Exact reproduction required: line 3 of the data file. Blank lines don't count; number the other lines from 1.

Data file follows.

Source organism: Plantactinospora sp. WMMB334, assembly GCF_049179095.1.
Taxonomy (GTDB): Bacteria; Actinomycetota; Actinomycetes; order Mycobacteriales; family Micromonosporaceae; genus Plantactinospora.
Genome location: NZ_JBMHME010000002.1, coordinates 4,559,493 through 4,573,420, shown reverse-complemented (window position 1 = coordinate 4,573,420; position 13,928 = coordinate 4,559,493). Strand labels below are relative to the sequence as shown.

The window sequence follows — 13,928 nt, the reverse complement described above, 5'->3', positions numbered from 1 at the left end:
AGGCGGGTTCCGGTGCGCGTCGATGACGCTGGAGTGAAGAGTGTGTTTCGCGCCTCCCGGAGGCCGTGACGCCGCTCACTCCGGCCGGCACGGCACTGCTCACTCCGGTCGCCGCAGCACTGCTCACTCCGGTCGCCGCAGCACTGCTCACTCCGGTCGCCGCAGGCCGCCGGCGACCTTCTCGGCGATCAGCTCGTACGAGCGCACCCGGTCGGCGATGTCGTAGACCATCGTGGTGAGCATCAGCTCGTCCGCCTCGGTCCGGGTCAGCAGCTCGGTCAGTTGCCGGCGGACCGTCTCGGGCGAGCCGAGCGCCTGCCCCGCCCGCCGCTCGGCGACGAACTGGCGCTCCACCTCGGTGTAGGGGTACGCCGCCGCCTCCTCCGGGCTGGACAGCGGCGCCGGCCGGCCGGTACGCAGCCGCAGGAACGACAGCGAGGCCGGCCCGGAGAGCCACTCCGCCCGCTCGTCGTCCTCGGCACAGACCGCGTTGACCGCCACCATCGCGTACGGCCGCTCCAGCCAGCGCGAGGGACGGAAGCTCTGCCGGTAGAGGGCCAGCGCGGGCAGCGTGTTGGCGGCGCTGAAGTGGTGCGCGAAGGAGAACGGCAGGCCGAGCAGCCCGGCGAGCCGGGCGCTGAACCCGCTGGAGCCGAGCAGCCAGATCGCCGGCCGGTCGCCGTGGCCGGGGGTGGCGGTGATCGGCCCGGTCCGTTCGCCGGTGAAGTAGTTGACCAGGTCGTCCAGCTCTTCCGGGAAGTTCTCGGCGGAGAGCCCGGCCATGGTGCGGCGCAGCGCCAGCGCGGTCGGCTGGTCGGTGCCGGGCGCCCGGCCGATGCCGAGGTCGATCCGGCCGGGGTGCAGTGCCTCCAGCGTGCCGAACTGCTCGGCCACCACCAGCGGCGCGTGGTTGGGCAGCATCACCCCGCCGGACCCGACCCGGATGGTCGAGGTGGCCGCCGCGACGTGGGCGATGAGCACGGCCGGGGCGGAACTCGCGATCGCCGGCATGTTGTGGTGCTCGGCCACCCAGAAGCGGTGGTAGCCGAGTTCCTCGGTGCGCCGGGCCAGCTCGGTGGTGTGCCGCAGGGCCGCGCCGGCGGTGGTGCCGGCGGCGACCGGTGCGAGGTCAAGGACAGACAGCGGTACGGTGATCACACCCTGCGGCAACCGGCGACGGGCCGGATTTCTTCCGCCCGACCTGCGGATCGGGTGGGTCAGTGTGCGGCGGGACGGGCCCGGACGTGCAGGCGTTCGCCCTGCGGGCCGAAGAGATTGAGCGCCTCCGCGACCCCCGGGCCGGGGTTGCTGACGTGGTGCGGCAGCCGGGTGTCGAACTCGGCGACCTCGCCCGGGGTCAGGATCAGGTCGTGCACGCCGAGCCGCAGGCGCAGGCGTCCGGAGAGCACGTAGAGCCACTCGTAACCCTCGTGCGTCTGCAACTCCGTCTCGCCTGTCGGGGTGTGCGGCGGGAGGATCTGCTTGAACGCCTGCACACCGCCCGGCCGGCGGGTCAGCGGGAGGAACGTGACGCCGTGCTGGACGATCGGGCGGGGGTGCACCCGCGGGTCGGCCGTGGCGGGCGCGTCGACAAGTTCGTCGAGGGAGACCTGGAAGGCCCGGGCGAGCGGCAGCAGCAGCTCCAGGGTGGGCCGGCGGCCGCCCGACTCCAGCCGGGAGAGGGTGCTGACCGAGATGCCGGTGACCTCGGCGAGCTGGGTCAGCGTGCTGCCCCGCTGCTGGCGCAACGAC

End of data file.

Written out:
Genome location: NZ_JBMHME010000002.1, coordinates 4,559,493 through 4,573,420, shown reverse-complemented (window position 1 = coordinate 4,573,420; position 13,928 = coordinate 4,559,493). Strand labels below are relative to the sequence as shown.